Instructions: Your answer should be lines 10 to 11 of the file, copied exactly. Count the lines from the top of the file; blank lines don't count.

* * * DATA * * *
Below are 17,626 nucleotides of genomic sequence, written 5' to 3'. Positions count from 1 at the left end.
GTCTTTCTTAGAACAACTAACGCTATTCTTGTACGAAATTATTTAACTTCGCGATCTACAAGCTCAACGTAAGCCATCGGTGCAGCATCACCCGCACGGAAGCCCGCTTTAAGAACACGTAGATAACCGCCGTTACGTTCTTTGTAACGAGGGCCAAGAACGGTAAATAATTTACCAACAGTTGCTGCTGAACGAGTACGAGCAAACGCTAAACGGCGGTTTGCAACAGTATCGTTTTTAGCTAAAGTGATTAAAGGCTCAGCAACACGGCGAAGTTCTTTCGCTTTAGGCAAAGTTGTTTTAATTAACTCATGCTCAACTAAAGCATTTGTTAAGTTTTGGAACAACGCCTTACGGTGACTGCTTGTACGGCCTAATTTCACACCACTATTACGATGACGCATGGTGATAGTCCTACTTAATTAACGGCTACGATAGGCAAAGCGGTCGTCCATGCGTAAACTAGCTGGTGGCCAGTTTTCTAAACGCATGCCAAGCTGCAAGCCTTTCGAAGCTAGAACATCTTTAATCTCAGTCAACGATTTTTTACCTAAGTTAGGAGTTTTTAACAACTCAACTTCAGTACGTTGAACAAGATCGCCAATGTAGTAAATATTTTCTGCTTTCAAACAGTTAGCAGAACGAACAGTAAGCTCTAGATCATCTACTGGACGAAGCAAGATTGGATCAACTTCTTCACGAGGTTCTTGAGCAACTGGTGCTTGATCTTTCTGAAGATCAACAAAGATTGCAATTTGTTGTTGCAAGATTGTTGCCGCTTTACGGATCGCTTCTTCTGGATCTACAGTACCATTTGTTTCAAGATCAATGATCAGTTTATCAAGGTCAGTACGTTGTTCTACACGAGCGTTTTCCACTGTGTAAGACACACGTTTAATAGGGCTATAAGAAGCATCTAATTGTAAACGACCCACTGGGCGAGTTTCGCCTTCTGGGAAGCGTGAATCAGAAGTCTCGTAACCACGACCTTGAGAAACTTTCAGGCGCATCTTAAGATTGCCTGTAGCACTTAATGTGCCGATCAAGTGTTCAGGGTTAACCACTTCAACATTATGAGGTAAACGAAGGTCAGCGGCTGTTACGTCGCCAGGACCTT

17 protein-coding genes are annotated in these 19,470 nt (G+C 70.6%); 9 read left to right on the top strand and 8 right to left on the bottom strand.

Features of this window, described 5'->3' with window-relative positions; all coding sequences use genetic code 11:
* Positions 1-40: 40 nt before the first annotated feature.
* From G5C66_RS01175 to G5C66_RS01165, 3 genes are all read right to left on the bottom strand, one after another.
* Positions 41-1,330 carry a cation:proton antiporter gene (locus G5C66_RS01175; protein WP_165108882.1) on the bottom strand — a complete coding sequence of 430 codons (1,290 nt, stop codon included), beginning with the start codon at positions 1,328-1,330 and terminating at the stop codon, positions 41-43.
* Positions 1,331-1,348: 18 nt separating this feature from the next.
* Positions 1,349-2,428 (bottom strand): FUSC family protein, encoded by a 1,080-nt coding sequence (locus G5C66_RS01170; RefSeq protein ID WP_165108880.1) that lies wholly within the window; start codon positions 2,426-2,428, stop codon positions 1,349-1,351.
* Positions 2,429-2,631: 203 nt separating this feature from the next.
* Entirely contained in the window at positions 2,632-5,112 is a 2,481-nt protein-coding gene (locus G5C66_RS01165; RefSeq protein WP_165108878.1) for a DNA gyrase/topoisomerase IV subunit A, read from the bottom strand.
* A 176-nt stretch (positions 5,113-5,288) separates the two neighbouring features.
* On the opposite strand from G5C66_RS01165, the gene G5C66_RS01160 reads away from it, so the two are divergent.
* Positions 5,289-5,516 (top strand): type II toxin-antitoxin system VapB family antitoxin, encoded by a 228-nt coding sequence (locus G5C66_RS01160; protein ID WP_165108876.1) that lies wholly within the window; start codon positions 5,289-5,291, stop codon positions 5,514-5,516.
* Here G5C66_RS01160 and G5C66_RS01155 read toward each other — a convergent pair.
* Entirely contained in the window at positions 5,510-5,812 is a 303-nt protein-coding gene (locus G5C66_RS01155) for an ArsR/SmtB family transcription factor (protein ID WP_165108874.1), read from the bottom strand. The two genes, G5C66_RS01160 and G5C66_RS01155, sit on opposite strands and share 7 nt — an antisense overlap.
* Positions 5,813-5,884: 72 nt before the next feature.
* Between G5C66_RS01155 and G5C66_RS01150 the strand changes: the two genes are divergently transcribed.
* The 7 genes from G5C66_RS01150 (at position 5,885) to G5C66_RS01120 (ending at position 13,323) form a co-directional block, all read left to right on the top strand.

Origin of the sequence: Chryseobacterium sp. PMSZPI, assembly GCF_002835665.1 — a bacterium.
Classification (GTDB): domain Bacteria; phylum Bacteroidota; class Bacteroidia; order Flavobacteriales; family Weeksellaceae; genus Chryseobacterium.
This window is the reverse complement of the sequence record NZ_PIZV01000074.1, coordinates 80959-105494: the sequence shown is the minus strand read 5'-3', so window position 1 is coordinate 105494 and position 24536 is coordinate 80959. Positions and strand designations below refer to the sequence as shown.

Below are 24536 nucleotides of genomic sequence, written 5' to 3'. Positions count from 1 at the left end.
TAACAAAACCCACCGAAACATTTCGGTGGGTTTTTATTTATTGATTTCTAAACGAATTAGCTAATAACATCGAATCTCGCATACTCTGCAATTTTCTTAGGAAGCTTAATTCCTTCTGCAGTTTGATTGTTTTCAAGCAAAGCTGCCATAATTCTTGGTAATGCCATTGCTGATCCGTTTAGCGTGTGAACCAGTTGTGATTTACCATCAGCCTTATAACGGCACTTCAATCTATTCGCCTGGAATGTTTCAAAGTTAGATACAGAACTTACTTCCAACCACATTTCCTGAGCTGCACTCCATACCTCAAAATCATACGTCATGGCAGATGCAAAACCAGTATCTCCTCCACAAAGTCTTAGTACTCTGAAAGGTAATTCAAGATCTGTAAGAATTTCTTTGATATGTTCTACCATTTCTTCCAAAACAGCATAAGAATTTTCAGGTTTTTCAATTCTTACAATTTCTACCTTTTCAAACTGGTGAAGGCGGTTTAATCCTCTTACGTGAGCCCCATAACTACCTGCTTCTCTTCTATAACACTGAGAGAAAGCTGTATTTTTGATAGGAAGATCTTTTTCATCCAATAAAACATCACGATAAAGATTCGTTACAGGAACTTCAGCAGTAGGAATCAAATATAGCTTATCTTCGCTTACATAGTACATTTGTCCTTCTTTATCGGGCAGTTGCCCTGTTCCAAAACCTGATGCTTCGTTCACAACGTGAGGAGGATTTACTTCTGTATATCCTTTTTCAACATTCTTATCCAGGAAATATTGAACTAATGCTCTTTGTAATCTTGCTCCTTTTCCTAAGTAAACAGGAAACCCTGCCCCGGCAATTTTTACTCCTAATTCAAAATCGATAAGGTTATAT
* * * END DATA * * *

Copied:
* Positions 2,429-2,631: 203 nt separating this feature from the next.
* Entirely contained in the window at positions 2,632-5,112 is a 2,481-nt protein-coding gene (locus G5C66_RS01165; RefSeq protein WP_165108878.1) for a DNA gyrase/topoisomerase IV subunit A, read from the bottom strand.